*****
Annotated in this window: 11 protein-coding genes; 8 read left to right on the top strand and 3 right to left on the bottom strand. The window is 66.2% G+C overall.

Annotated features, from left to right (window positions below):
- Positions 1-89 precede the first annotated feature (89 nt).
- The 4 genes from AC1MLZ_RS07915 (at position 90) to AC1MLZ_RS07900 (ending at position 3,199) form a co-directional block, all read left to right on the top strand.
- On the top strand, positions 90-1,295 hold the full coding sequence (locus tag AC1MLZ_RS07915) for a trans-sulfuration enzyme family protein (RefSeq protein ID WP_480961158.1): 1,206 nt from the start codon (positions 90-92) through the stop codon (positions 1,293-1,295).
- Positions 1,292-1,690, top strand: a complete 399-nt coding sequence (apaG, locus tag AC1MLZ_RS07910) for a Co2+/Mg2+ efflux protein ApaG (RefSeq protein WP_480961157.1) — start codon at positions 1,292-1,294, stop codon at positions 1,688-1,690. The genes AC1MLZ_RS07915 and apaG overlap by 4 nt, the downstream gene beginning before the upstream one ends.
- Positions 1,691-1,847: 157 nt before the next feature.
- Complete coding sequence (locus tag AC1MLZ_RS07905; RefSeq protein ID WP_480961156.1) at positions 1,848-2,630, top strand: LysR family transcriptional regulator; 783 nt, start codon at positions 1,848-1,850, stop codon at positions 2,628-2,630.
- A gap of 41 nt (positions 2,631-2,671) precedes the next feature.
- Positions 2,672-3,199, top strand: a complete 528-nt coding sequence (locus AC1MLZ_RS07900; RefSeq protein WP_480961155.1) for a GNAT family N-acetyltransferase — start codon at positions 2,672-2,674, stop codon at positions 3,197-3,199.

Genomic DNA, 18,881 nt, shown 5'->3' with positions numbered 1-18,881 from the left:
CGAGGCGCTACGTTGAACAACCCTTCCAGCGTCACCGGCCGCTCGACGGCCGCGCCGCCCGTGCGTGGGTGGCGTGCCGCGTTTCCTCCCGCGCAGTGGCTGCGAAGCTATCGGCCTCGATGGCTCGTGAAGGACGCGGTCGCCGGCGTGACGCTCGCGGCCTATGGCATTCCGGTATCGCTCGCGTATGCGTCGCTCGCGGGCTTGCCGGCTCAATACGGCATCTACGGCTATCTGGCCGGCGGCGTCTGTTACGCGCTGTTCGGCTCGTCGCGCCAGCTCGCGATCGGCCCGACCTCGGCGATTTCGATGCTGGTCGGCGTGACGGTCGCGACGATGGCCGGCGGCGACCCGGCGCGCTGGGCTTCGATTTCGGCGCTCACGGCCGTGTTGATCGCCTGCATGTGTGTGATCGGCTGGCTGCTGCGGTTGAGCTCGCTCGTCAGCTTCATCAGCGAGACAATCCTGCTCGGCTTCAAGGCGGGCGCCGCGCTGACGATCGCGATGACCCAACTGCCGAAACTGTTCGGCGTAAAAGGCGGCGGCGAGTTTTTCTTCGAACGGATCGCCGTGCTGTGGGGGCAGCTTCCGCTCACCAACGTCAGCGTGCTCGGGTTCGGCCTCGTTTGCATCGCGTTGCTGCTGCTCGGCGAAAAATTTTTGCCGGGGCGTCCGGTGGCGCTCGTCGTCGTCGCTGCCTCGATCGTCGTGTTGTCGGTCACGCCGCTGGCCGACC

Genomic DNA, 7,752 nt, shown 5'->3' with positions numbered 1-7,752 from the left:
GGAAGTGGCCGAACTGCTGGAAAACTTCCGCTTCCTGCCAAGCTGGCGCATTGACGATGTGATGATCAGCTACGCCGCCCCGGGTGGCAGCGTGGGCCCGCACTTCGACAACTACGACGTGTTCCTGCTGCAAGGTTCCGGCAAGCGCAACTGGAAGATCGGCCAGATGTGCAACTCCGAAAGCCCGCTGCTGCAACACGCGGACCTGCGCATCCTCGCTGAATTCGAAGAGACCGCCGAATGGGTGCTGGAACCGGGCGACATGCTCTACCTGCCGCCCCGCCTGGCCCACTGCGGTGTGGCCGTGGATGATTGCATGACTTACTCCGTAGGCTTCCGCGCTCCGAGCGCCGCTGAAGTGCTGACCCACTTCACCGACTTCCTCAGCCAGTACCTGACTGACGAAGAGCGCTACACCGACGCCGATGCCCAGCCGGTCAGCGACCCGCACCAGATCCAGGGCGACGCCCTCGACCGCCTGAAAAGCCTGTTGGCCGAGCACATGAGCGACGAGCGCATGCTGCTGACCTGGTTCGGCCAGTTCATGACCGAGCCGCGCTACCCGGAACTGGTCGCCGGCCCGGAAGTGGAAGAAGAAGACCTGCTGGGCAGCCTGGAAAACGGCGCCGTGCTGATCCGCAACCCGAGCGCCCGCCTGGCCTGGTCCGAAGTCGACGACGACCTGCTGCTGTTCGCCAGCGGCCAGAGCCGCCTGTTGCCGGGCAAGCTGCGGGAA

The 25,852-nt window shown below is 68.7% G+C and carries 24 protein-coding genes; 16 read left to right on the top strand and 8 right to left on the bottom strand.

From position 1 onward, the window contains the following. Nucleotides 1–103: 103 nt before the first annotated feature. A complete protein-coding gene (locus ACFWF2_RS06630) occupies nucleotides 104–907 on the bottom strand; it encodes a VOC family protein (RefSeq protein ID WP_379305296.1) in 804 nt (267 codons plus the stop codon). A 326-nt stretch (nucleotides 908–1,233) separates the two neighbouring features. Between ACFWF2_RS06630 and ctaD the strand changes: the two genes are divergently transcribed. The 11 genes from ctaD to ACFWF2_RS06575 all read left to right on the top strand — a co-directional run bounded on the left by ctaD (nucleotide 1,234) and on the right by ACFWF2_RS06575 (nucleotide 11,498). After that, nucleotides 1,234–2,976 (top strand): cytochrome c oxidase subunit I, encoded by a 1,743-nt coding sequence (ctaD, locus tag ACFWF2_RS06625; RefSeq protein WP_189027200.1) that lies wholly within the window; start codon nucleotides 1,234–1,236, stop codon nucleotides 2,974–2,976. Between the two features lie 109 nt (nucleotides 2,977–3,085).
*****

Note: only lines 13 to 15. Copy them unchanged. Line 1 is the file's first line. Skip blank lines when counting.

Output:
Genomic DNA, 7,752 nt, shown 5'->3' with positions numbered 1-7,752 from the left:
GGAAGTGGCCGAACTGCTGGAAAACTTCCGCTTCCTGCCAAGCTGGCGCATTGACGATGTGATGATCAGCTACGCCGCCCCGGGTGGCAGCGTGGGCCCGCACTTCGACAACTACGACGTGTTCCTGCTGCAAGGTTCCGGCAAGCGCAACTGGAAGATCGGCCAGATGTGCAACTCCGAAAGCCCGCTGCTGCAACACGCGGACCTGCGCATCCTCGCTGAATTCGAAGAGACCGCCGAATGGGTGCTGGAACCGGGCGACATGCTCTACCTGCCGCCCCGCCTGGCCCACTGCGGTGTGGCCGTGGATGATTGCATGACTTACTCCGTAGGCTTCCGCGCTCCGAGCGCCGCTGAAGTGCTGACCCACTTCACCGACTTCCTCAGCCAGTACCTGACTGACGAAGAGCGCTACACCGACGCCGATGCCCAGCCGGTCAGCGACCCGCACCAGATCCAGGGCGACGCCCTCGACCGCCTGAAAAGCCTGTTGGCCGAGCACATGAGCGACGAGCGCATGCTGCTGACCTGGTTCGGCCAGTTCATGACCGAGCCGCGCTACCCGGAACTGGTCGCCGGCCCGGAAGTGGAAGAAGAAGACCTGCTGGGCAGCCTGGAAAACGGCGCCGTGCTGATCCGCAACCCGAGCGCCCGCCTGGCCTGGTCCGAAGTCGACGACGACCTGCTGCTGTTCGCCAGCGGCCAGAGCCGCCTGTTGCCGGGCAAGCTGCGGGAA

The 25,852-nt window shown below is 68.7% G+C and carries 24 protein-coding genes; 16 read left to right on the top strand and 8 right to left on the bottom strand.